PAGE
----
Malolos City Museum (Museo ng Republika ng Malolos)

After Pinto Art Museum, we decided to do another out-of-town museum trip. It felt like going on an educational field trip again, like when we were kids. A field trip! Where? Up north of Manila! The province where our language was born: The province of Bulacan.

DSC_1687
Provincial Capitol of Malolos

The province of Bulacan is a 2 hour bus ride from the Manila. It was believed that our language, Tagalog, originated from this province. It also housed the famed Barasoain Church in Malolos City, where the Malolos convention was held. Built during the Spanish era, Barasoain Church has been around for decades and famous for its complex ceilings and wall paintings and for being commemorated on the Ten-peso bill (now depreciated). It also served as a backdrop for the Malolos Convention of 1898. It was the point on which the first Philippine Constitution was convened.

DSC_1704
Barasoain Church Facade
DSC_1692
Historical Marker

DSC_1691

DSC_1703
Church Altar

The first version of the constitution included the basic civil rights, separation of the church and the state, and the creation of a national assembly that would act as the legislative arm of the republic.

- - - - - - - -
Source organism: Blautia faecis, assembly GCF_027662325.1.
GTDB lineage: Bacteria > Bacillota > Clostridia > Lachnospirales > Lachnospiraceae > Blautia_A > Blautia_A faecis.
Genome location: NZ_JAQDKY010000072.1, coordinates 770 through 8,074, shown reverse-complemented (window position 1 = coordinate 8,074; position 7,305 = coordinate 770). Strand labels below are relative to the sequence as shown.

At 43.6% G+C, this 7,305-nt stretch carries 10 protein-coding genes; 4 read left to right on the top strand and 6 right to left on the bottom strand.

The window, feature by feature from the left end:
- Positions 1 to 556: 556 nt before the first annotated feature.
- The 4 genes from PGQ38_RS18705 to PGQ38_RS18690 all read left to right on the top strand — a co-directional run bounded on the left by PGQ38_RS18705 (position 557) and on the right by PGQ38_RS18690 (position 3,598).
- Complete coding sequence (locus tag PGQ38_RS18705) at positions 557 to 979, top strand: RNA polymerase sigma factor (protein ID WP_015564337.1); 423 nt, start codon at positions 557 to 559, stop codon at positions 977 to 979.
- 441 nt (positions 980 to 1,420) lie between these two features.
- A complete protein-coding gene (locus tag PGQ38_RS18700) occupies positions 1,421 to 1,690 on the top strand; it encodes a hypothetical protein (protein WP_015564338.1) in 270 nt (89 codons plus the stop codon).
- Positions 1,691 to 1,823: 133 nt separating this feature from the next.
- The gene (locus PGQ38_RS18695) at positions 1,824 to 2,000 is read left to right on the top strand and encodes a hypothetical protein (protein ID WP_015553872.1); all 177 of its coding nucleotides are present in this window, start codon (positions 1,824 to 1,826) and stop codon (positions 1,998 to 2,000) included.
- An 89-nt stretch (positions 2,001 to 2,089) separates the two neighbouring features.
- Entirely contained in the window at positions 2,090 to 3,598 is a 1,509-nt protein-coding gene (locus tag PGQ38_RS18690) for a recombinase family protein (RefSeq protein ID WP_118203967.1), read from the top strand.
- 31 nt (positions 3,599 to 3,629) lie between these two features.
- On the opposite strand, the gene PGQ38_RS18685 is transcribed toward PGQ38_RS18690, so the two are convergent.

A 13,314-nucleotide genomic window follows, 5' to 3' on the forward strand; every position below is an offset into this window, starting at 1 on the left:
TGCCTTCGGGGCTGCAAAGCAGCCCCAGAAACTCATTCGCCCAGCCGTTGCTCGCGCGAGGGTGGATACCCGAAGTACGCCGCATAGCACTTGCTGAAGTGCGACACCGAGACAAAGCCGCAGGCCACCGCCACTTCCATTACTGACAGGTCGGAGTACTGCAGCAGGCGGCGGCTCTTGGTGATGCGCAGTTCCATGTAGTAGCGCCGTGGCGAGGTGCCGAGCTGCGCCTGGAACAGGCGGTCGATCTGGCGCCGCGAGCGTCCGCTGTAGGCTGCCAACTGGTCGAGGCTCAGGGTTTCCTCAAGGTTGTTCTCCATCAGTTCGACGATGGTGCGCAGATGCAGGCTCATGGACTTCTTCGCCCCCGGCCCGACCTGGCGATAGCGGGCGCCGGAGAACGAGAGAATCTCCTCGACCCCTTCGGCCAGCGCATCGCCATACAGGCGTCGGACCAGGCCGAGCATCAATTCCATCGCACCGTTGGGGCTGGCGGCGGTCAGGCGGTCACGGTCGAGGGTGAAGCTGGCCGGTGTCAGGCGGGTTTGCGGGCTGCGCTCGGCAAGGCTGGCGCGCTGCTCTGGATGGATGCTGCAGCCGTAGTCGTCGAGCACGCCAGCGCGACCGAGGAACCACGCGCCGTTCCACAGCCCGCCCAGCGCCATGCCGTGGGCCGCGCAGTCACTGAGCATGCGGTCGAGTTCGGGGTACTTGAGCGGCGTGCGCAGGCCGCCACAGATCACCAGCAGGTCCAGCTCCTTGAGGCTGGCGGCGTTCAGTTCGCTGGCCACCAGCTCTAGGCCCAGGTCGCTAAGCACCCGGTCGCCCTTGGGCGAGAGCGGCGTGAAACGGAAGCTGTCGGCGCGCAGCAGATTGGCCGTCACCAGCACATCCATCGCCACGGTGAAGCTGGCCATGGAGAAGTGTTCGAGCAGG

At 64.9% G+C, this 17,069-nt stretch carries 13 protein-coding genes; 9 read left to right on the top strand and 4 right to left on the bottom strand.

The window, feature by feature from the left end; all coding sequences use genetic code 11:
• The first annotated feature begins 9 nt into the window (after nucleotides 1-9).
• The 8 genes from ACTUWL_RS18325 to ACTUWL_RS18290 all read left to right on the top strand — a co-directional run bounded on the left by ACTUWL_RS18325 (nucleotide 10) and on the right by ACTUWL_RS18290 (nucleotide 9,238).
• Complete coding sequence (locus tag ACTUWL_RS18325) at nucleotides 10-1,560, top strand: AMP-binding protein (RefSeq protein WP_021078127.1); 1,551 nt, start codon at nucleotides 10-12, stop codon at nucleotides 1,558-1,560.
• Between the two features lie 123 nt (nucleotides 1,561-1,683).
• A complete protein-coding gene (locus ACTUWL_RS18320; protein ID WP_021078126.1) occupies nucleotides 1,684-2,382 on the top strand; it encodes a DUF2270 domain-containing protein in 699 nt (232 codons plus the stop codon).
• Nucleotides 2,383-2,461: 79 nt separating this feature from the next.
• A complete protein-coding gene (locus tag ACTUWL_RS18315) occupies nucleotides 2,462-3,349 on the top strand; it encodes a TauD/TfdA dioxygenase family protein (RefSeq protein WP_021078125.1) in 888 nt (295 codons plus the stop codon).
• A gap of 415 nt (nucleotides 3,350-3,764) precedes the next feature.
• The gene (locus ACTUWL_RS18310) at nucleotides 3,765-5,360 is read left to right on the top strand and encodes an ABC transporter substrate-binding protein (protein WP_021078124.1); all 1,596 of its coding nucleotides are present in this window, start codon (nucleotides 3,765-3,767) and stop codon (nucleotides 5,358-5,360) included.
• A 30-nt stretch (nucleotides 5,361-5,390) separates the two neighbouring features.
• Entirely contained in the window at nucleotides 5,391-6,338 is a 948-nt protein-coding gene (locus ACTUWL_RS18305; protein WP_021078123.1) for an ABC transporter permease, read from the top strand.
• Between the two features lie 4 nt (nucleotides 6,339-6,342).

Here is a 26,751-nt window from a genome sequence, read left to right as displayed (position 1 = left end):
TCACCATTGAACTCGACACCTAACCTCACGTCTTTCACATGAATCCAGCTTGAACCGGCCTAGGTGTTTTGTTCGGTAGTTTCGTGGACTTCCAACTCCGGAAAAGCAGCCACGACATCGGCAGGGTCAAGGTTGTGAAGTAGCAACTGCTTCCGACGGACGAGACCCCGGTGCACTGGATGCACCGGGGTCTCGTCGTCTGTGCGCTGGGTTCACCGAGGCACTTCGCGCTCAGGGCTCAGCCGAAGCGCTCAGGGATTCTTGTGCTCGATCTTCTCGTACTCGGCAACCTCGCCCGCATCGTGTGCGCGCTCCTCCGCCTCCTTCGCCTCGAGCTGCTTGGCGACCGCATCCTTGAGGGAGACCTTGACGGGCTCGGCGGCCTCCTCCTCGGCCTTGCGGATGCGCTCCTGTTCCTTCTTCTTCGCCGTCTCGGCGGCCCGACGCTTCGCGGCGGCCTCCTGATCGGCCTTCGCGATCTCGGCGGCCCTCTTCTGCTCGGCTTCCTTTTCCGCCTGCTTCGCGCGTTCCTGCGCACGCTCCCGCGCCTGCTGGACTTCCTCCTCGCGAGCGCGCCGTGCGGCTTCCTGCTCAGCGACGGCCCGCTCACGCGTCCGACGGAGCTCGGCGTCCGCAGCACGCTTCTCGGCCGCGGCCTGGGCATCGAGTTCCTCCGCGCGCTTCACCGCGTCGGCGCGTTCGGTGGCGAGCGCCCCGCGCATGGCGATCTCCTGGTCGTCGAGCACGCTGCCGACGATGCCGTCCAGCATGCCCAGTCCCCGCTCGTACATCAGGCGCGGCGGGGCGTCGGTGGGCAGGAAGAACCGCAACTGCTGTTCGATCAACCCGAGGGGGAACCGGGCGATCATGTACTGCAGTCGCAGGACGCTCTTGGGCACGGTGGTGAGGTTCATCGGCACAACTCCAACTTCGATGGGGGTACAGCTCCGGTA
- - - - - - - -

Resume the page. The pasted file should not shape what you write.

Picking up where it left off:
DSC_1717

DSC_1697

The museum, which was previously used as a convent, is filled with a rich source of historical data, including documents and artifacts explaining how the Malolos Convention was convened in 1898. The museum boasts of interactive and digital displays that allows visitors and students to know more about the Philippine Revolution and revolutionary Politics.

20151115_132302_Richtone(HDR)
An excerpt from El Heraldo de la Revolucion

DSC_1713

 

Malolos City Museum (Museo ng Republika ng Malolos)
Paseo del Congreso Road, Brgy. San Gabriel, Malolos City, Bulacan, Philippines
(044) 662-5725 / (+63) 917 6564175
Museum Hours: Tuesdays-Sundays, 8am to 4pm

Admission Fees:

Admission is free, but donations are accepted.

Advertisements

2 thoughts on “Malolos City Museum (Museo ng Republika ng Malolos)

Add yours

Leave a Reply

Fill in your details below or click an icon to log in:

WordPress.com Logo

You are commenting using your WordPress.com account. Log Out / Change )

Twitter picture

You are commenting using your Twitter account. Log Out / Change )

Facebook photo

You are commenting using your Facebook account. Log Out / Change )

Google+ photo

You are commenting using your Google+ account. Log Out / Change )

Connecting to %s

Blog at WordPress.com.

Up ↑

%d bloggers like this: